Ashwin Prabhu says missing Madras Day hurts.
A CitiBank executive now based in New York Ashwin is one of the many who would give a hand to soak in these celebrations.
A keen quizzer and winner of many a quiz, he says what he will miss most is the annual Madras Quiz, scheduled for August 22 afternoon at a school in Mylapore ( info is at www.themadrasday.in).
I posted Ashwin’s e-mail on the blog that is part of the Madras Day web site (www.madrasday.blogspot.com). I felt it reflects the passion and intensity that many people have begun to express for this city now called Chennai.
As the ‘Madras Week’ enters its final phase, I realise that there is a lot more than the events, talks and contests that is beginning to well up.
Gallery promoter Chitra in Alwarpet located references to the contribution made by her great grandfather while working alongside architect Robert Chisholm who left his stamp on this city with his brand of Indo-Saracenic architecture.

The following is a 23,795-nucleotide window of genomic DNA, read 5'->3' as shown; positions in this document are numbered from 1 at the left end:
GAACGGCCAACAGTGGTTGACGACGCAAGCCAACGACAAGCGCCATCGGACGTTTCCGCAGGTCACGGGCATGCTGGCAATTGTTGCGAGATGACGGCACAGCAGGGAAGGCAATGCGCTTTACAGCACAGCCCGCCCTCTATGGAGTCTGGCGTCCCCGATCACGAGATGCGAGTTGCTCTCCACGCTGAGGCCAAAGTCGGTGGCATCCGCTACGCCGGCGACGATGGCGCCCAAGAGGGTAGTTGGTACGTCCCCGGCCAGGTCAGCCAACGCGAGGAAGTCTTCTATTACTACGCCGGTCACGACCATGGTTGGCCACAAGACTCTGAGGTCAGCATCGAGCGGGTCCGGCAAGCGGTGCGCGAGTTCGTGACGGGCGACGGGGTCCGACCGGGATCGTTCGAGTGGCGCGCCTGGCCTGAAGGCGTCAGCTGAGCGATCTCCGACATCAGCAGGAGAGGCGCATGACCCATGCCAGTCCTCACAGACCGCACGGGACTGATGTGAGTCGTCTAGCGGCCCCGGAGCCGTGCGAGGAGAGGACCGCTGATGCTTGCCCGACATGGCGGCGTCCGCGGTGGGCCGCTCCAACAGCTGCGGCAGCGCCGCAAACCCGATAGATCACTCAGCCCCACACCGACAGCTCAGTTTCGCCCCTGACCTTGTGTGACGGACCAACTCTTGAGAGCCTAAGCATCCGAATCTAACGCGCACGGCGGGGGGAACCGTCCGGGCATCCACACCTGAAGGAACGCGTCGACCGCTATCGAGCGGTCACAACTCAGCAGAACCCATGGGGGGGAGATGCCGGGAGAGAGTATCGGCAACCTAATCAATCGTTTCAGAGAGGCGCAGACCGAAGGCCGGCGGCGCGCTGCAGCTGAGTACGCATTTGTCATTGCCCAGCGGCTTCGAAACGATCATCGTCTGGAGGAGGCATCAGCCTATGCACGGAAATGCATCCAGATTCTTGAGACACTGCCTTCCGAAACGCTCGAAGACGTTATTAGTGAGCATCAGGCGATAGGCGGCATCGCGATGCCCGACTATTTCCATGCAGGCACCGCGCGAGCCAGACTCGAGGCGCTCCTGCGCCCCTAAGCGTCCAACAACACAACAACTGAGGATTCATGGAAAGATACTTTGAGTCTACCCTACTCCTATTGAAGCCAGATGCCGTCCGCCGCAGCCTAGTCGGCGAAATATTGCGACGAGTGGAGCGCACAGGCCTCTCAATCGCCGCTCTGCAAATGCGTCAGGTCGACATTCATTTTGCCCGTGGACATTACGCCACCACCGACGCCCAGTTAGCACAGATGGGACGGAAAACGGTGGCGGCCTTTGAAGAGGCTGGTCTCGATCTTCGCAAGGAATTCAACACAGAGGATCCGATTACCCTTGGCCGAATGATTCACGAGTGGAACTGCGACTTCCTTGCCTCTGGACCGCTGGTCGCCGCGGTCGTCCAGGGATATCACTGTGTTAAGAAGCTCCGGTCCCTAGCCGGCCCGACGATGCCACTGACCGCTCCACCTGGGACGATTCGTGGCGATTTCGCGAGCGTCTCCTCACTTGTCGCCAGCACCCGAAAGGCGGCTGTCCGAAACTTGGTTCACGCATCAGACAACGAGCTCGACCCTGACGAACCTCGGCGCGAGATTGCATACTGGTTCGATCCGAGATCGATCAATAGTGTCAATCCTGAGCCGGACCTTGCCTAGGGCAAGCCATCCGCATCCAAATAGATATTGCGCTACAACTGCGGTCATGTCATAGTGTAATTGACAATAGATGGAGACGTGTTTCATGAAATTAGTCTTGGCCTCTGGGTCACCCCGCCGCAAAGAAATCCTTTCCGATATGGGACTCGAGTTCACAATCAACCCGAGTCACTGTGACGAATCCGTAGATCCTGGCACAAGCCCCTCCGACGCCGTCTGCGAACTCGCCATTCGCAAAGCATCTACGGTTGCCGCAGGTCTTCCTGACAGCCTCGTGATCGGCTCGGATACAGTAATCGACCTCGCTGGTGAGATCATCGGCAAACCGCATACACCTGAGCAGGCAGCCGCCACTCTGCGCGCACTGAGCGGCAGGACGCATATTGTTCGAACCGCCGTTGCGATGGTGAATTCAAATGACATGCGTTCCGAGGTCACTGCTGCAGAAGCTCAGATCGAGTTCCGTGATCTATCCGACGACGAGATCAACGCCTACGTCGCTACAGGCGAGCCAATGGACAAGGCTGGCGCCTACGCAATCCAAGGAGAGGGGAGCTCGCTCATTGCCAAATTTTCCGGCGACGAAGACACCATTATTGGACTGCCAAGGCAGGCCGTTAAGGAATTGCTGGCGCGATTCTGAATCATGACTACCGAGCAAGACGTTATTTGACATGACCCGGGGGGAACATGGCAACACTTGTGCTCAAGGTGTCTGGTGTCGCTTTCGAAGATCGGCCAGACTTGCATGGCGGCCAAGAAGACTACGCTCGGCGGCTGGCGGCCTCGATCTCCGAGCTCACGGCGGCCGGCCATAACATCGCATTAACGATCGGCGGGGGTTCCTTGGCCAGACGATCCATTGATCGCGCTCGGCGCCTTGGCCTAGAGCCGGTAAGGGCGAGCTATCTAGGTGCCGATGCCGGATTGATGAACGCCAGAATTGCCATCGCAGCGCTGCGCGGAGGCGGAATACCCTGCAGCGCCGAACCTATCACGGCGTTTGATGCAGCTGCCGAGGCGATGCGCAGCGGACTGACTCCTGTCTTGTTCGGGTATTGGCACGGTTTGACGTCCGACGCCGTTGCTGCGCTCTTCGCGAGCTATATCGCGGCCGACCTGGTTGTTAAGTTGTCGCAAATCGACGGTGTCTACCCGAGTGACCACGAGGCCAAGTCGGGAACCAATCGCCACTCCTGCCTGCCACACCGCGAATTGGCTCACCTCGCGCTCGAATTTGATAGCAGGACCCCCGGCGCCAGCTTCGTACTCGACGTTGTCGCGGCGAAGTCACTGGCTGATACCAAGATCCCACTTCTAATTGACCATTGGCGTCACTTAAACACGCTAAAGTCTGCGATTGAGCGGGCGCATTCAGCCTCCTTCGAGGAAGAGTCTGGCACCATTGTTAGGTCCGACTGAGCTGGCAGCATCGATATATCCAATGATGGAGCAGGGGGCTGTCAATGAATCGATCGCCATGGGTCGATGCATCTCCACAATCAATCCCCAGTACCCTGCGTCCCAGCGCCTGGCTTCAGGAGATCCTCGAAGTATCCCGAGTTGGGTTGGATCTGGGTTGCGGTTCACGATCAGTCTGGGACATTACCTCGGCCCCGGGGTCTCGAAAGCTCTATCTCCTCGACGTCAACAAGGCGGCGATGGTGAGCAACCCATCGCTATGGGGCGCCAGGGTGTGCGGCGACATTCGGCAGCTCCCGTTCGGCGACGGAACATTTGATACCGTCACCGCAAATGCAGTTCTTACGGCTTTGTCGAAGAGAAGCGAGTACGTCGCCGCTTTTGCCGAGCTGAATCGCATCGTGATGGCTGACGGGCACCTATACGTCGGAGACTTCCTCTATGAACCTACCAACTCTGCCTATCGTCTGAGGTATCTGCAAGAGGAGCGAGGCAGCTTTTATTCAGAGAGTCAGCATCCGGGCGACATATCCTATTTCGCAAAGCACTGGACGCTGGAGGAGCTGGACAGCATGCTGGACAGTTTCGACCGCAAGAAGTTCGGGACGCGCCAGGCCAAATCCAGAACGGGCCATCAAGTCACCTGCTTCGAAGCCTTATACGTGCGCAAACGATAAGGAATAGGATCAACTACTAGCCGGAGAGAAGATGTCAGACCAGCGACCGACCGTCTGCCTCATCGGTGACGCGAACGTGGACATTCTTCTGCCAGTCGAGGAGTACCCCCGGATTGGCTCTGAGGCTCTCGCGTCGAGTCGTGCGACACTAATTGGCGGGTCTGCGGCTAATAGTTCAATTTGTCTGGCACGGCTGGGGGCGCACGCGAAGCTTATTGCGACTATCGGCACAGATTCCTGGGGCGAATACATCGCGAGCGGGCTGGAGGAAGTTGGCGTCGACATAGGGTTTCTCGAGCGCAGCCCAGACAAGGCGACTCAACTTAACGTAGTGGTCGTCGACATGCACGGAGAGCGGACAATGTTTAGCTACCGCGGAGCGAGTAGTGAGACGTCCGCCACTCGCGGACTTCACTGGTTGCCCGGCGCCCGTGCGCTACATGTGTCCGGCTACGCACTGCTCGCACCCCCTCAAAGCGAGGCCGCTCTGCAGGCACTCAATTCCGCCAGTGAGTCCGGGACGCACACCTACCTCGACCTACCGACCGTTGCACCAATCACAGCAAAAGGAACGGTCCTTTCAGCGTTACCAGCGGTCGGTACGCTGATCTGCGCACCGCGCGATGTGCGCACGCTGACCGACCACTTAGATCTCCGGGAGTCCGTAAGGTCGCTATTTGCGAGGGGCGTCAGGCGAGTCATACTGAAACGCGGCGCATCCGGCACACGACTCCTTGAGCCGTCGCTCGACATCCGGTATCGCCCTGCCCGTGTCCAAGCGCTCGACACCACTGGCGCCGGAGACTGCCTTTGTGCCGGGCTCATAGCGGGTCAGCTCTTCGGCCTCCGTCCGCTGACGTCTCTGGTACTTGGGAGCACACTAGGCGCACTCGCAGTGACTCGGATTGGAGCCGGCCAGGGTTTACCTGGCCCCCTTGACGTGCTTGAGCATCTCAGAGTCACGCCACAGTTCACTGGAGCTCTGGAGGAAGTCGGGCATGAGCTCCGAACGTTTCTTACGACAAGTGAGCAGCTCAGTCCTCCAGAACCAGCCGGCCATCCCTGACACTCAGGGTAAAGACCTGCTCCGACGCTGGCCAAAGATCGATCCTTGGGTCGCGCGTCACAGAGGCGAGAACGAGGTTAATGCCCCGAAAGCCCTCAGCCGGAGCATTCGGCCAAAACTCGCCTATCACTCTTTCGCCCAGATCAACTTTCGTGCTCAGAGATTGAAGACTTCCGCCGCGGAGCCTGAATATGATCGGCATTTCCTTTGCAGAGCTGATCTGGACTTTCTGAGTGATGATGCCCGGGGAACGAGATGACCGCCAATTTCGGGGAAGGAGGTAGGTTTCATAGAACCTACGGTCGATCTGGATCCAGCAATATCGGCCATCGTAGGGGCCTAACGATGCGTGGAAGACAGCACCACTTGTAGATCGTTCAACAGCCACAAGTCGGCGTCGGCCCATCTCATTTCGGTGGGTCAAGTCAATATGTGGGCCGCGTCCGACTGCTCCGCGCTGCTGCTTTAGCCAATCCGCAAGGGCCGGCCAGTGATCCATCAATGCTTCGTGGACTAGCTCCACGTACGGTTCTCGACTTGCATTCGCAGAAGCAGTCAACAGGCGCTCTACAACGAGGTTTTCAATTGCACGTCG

Chitra’s curiosity led to a collection which she went on to display at her gallery in Alwarpet.
Out there in suburban Nanganallur, a community which organised an event for the first time, invited two of the earliest residents of what is called a mini Mylapore to narrate stories of the early days of this colony.
Antique collector Moses brought a small but fascinating collection of coins, pictures, books and maps to an exhibition that is on till Sunday evening at Bhavan’s Rajaji Vidyashram in Kilpauk. Buttons worn by the Governor’s music bands, kerosense lamps used in bungalows and a rice measure (‘padi’) made in Madras!
Former Railwayman and numismatist G. Ram Mohan of Alwarpet timed the release of his little book on his life and times for this week. The famed colony of Palathope, Mylapore dominates the narrative.
People have begun to treat their own histories seriously and are proud about them. Some have begun to collate and document them.
People, communities and neighbourhoods make a city. Not just politicians, statesmen, filmstars and business barons.